Verification of Pancreatic Enzyme Intolerance
To verify the existence of pancreatic enzyme intolerance, double-blind, placebo-controlled titrated oral challenge tests were conducted with two pancreatic enzyme preparations.1Informed consent was obtained from the mother. One challenge was carried out per clinic visit. The nature of the challenge substance was hidden from the child, mother, and observers in the clinic until all challenges were completed. Definite vomiting occurred within 60 to 90 minutes after challenges with Pancrease MT 16 and Viokase, but not with the placebo. Because of the necessity of daily enzyme therapy, a special protocol for oral desensitization was designed.
Desensitization With Pancreatic Enzyme
An initial attempt of desensitization was patterned after protocols published previously for rapid drug desensitization.2,3 The mother gave informed consent for the procedure. Viokase solution (10 mg/mL, ∼230 U of lipase per milliliter) was prepared. The starting dose was 5 mg with doubling every 20 minutes, aiming to reach a total cumulative dose of 700 mg. The patient tolerated a cumulative dose of 315 mg (7200 units). When the next dose was administered, severe vomiting occurred that required treatment with promethazine suppositories.
When rapid desensitization could not be completed, a slower desensitization procedure was performed, a modification that often is done in drug desensitization.2,3 An arbitrary protocol was designed (Table 1), using Pancrease MT 16. The mother was instructed on how to administer the enzyme mixed with food. The starting dose was ¼ capsule (4000 U), and the therapeutic dose was attained in 25 days without any adverse reaction. The child has continued to do well and has been without vomiting on a regular diet with the intake of one capsule three times daily for >1 year.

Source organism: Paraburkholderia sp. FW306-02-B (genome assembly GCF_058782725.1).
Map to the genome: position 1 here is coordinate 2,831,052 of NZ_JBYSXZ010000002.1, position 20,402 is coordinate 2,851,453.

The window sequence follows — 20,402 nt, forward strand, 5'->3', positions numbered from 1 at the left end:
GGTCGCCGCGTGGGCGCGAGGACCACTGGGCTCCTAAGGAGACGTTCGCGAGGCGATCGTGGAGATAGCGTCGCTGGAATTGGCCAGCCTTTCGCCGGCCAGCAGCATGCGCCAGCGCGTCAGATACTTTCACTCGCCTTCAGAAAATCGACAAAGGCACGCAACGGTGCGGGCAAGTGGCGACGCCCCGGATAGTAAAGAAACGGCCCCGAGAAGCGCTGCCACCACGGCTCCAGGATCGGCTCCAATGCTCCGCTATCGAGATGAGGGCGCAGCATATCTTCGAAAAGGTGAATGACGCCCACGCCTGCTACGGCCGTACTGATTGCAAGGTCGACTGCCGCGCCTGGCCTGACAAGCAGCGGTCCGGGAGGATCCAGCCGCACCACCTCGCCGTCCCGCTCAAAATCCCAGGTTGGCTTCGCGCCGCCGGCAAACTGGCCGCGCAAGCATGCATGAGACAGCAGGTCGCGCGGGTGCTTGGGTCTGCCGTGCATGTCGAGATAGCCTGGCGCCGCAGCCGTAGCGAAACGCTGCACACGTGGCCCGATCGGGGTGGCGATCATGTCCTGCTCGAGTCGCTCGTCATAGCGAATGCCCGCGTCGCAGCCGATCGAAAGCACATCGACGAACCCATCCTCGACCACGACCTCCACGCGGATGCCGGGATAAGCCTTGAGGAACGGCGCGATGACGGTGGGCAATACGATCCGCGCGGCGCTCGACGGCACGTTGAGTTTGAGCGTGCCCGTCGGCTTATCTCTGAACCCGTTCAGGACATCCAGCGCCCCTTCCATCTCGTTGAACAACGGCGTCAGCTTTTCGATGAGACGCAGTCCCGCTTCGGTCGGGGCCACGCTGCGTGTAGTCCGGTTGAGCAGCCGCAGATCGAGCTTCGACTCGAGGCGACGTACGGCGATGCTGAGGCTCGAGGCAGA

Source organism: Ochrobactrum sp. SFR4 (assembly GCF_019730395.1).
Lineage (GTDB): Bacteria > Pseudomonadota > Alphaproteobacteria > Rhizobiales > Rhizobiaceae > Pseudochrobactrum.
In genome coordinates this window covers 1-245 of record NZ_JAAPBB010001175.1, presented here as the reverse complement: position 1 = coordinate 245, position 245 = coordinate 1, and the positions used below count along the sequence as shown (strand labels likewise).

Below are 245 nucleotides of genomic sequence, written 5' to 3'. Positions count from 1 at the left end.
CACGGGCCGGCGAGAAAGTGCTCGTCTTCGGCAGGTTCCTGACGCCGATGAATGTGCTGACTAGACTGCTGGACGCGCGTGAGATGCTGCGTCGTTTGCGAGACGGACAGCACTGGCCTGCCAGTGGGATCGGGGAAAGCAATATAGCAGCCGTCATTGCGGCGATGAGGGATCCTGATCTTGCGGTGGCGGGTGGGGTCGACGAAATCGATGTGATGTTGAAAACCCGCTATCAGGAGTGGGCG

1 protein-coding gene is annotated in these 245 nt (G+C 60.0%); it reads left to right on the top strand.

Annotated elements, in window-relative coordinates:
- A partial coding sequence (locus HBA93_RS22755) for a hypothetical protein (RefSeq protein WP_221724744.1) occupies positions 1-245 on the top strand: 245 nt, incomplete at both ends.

This patient illustrates a rare instance of well-documented intolerance to multiple preparations of pancreatic enzymes. To the best of our knowledge, no similar case has been reported. The fact that vomiting occurred regardless of the brand or form of enzyme suggests that the enzymes indeed were responsible. Because those pancreatic enzymes were from porcine origin, pork allergy could be a possibility. However, this patient was eating pork meat frequently without any adverse reactions. Because vomiting always occurred within 1 to 2 hours after ingestion of the enzymes, type I hypersensitivity reaction mediated by IgE seemed to be most likely. However, we could not confirm this because of the unavailability of standardized material for skin testing or for measuring specific IgE antibodies in the serum. Repeated attempts to bring the child back for skin testing with pancreatic enzyme preparations failed.
Because the type of hypersensitivity reaction in this patient could not be determined, we can only postulate on the mechanism(s) of the induced tolerance. In IgE-mediated reactions, it is believed that desensitization results from gradual binding of the specific antibodies to the antigen introduced and subsequent removal and degradation by the reticuloendothelial system. After desensitization, subsequent regular administration of the antigen seems to induce protective (blocking) IgG antibodies rather than IgE antibodies.4 However, if the antigen is discontinued for more than a few days, sensitization often recurs. In case of T cell-dependent antigens, oral tolerance can be induced via mucous membranes and results in limiting the immune reactivity to a subclinical level.5 It is not clear whether such tolerance is a result of deletion of sensitized T cells, induction of anergy, or generation of specific T suppressor cells.6,7
Pancreatic enzyme intolerance, although rare, would be a major problem in the management of patients with CF. Hence, desensitization would be essential and may be accomplished successfully using the protocol described in this report.
- Received January 5, 1998.
- Accepted March 13, 1998.
Reprint requests to (S.L.B.) Division of Allergy/Immunology, All Children's Hospital, 801 Sixth St S, Box 6990, St Petersburg, FL 33701.
This work was presented in part at the Annual Meeting of the American College of Allergy, Asthma and Immunology, November 7–12, 1997, San Diego, CA.
- CF =
- cystic fibrosis
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- Copyright © 1998 American Academy of Pediatrics